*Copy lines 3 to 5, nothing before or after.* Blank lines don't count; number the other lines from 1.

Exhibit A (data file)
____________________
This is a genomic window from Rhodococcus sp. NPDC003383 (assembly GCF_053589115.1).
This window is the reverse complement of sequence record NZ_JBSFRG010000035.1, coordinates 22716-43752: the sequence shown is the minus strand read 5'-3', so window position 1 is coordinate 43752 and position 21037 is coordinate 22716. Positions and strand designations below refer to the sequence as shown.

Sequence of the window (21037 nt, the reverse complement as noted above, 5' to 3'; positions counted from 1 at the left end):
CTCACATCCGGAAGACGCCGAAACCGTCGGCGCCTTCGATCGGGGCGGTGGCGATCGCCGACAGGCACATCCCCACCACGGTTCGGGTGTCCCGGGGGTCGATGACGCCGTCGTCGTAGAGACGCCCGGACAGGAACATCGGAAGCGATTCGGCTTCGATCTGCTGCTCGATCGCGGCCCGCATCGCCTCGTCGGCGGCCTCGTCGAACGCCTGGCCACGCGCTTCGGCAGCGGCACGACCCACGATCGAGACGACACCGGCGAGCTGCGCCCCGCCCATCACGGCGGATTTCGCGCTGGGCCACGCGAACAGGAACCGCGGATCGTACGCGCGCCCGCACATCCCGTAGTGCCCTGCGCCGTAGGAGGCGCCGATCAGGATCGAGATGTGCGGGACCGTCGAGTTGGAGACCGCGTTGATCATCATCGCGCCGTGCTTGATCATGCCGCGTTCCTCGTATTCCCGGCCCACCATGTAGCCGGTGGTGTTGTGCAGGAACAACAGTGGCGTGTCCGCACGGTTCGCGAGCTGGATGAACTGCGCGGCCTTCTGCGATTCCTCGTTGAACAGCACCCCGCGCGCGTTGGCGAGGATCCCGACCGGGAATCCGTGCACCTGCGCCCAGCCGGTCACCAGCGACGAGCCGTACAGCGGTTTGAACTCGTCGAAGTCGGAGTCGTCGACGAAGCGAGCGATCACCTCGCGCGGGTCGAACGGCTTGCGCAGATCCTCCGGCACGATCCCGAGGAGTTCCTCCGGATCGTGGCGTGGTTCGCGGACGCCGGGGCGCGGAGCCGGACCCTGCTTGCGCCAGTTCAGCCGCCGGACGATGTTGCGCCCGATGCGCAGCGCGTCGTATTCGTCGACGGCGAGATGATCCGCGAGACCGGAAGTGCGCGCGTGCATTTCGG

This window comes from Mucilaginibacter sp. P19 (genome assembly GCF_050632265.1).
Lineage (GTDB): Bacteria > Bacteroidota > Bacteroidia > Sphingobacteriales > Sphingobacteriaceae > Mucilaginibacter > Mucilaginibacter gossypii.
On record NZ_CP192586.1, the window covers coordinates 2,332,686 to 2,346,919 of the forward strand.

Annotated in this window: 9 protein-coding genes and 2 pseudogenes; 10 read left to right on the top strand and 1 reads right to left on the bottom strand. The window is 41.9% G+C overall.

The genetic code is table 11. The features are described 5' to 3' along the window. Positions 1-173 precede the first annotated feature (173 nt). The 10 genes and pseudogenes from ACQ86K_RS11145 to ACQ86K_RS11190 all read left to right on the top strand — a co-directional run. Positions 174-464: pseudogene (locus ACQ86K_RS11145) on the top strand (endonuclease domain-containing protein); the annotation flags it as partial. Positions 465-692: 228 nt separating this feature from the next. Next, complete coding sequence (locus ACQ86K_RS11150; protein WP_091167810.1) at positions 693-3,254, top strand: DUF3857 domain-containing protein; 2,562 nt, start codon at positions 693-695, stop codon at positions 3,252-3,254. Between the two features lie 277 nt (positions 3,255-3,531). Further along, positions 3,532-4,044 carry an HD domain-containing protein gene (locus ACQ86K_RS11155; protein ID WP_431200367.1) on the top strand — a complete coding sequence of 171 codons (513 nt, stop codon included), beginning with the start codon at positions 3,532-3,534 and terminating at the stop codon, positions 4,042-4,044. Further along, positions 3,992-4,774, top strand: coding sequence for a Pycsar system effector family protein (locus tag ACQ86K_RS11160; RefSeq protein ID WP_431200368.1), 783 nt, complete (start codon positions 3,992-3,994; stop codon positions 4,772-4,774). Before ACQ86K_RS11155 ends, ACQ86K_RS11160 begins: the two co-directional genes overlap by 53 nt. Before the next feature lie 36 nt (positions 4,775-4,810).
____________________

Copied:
Sequence of the window (21037 nt, the reverse complement as noted above, 5' to 3'; positions counted from 1 at the left end):
CTCACATCCGGAAGACGCCGAAACCGTCGGCGCCTTCGATCGGGGCGGTGGCGATCGCCGACAGGCACATCCCCACCACGGTTCGGGTGTCCCGGGGGTCGATGACGCCGTCGTCGTAGAGACGCCCGGACAGGAACATCGGAAGCGATTCGGCTTCGATCTGCTGCTCGATCGCGGCCCGCATCGCCTCGTCGGCGGCCTCGTCGAACGCCTGGCCACGCGCTTCGGCAGCGGCACGACCCACGATCGAGACGACACCGGCGAGCTGCGCCCCGCCCATCACGGCGGATTTCGCGCTGGGCCACGCGAACAGGAACCGCGGATCGTACGCGCGCCCGCACATCCCGTAGTGCCCTGCGCCGTAGGAGGCGCCGATCAGGATCGAGATGTGCGGGACCGTCGAGTTGGAGACCGCGTTGATCATCATCGCGCCGTGCTTGATCATGCCGCGTTCCTCGTATTCCCGGCCCACCATGTAGCCGGTGGTGTTGTGCAGGAACAACAGTGGCGTGTCCGCACGGTTCGCGAGCTGGATGAACTGCGCGGCCTTCTGCGATTCCTCGTTGAACAGCACCCCGCGCGCGTTGGCGAGGATCCCGACCGGGAATCCGTGCACCTGCGCCCAGCCGGTCACCAGCGACGAGCCGTACAGCGGTTTGAACTCGTCGAAGTCGGAGTCGTCGACGAAGCGAGCGATCACCTCGCGCGGGTCGAACGGCTTGCGCAGATCCTCCGGCACGATCCCGAGGAGTTCCTCCGGATCGTGGCGTGGTTCGCGGACGCCGGGGCGCGGAGCCGGACCCTGCTTGCGCCAGTTCAGCCGCCGGACGATGTTGCGCCCGATGCGCAGCGCGTCGTATTCGTCGACGGCGAGATGATCCGCGAGACCGGAAGTGCGCGCGTGCATTTCGG

This window comes from Mucilaginibacter sp. P19 (genome assembly GCF_050632265.1).